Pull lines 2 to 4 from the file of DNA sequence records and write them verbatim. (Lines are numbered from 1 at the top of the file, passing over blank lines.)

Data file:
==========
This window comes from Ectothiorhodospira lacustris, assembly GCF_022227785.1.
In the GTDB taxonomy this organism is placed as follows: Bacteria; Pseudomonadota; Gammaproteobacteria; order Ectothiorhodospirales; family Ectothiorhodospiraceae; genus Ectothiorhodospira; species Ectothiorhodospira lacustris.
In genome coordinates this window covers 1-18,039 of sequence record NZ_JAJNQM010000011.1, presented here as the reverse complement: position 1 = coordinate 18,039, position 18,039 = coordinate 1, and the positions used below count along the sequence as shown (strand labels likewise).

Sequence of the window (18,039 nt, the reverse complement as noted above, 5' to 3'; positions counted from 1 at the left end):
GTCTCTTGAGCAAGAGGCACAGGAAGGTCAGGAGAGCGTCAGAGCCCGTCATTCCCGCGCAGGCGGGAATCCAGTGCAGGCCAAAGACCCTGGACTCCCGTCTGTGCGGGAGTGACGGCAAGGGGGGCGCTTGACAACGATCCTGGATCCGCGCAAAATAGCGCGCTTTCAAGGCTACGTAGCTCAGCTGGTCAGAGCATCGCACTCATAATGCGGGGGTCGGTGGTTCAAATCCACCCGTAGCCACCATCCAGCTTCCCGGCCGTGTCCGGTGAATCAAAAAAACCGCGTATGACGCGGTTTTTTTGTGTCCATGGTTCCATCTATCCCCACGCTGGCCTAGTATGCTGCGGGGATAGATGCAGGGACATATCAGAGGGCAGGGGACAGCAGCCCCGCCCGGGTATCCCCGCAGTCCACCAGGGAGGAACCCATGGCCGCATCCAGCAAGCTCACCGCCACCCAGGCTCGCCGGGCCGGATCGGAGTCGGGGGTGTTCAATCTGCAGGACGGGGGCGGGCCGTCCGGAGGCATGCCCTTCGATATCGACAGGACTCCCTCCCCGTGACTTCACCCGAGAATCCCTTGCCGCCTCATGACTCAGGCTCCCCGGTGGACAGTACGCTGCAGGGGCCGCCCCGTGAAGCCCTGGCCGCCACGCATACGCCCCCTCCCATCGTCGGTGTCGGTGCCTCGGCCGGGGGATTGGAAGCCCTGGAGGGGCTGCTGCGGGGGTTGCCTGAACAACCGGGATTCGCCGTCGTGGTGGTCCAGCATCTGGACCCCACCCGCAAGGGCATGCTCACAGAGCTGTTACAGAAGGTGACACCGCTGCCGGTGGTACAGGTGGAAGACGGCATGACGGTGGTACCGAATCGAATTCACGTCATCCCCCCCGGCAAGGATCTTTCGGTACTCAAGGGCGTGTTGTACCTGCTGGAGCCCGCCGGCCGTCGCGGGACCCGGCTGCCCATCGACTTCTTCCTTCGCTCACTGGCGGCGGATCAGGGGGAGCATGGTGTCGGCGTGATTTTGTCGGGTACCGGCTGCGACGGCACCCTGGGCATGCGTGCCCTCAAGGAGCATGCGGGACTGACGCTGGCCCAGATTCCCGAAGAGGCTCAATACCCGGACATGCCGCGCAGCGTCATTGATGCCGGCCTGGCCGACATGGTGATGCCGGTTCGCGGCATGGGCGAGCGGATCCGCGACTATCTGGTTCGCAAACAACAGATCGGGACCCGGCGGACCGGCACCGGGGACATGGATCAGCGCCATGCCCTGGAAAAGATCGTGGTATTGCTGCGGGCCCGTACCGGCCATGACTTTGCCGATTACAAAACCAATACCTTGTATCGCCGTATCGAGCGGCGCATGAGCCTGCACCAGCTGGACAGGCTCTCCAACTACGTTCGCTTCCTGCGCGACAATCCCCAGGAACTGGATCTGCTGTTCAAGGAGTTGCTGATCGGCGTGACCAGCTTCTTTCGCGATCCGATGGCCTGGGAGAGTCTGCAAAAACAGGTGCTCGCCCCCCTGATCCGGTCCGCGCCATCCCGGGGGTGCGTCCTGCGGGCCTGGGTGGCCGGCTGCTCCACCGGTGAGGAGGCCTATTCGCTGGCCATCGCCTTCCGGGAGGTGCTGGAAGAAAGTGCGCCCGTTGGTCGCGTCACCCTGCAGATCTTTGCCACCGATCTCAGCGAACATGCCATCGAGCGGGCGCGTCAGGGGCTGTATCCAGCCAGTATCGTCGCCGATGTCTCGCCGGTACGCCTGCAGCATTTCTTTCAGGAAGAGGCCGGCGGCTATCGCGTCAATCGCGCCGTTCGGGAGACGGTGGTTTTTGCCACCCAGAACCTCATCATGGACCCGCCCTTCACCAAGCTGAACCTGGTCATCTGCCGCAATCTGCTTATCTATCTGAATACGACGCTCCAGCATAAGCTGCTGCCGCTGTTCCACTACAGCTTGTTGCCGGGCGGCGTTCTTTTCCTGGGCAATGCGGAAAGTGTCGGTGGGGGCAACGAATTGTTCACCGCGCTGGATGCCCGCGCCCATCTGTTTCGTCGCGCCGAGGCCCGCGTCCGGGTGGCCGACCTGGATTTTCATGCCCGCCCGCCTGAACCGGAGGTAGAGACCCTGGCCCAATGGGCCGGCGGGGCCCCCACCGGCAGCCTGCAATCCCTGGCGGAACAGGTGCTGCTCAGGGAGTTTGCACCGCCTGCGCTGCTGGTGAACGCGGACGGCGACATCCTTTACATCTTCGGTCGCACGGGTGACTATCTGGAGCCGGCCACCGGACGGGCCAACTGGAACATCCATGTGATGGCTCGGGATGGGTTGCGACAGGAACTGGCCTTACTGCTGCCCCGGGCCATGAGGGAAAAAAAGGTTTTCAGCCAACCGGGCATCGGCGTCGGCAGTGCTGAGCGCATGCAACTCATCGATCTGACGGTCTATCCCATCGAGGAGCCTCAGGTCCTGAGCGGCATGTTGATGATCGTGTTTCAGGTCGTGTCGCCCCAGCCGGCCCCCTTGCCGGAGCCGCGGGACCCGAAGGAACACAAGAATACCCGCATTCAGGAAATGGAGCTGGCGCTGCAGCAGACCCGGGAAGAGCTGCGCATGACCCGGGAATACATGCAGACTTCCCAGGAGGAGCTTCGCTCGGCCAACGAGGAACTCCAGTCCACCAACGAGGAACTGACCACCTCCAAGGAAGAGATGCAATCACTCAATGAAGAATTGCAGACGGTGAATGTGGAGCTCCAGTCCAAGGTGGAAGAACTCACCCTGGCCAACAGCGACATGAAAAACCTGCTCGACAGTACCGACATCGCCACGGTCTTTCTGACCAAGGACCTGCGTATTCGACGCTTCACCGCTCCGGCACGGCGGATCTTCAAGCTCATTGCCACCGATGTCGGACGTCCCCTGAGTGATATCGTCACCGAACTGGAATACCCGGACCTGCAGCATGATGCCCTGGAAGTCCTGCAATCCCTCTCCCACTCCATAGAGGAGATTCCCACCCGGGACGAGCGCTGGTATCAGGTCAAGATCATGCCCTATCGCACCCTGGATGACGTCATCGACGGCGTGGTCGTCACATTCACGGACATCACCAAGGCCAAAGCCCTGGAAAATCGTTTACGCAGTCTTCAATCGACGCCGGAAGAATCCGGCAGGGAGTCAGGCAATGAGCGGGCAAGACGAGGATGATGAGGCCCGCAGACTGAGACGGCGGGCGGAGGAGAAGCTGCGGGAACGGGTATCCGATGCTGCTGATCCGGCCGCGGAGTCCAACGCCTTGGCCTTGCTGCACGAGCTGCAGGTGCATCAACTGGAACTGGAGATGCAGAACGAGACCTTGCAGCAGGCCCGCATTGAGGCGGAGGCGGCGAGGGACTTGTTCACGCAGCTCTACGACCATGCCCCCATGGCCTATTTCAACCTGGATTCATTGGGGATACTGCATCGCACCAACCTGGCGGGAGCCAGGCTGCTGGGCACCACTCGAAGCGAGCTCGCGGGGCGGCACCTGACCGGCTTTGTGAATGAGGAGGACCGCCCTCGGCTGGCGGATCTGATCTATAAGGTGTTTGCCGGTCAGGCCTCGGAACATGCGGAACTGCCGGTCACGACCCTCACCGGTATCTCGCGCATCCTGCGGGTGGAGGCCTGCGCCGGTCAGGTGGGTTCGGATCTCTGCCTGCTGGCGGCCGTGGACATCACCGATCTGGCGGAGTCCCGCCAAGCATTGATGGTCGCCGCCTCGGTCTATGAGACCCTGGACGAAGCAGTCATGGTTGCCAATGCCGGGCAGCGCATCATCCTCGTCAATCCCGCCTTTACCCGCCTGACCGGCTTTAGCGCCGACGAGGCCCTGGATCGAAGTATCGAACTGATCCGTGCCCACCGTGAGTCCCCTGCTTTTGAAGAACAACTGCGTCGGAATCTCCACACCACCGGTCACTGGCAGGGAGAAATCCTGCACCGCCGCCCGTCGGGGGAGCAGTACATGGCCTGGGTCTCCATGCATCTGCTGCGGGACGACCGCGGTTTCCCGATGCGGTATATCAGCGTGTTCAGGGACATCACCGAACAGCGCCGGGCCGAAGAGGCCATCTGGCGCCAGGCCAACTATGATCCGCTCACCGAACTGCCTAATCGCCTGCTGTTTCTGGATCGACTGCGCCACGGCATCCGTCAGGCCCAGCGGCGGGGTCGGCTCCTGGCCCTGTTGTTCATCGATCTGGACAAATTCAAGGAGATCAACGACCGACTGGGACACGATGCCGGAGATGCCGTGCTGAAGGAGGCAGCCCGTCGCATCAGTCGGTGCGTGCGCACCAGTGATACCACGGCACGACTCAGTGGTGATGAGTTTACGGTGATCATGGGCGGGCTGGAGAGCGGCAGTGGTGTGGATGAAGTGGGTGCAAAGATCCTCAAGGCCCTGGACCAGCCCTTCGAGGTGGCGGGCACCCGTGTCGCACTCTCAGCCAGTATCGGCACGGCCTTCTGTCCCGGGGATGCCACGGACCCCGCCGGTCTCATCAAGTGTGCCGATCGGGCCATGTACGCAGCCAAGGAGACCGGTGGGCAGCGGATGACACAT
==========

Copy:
In the GTDB taxonomy this organism is placed as follows: Bacteria; Pseudomonadota; Gammaproteobacteria; order Ectothiorhodospirales; family Ectothiorhodospiraceae; genus Ectothiorhodospira; species Ectothiorhodospira lacustris.
In genome coordinates this window covers 1-18,039 of sequence record NZ_JAJNQM010000011.1, presented here as the reverse complement: position 1 = coordinate 18,039, position 18,039 = coordinate 1, and the positions used below count along the sequence as shown (strand labels likewise).

Sequence of the window (18,039 nt, the reverse complement as noted above, 5' to 3'; positions counted from 1 at the left end):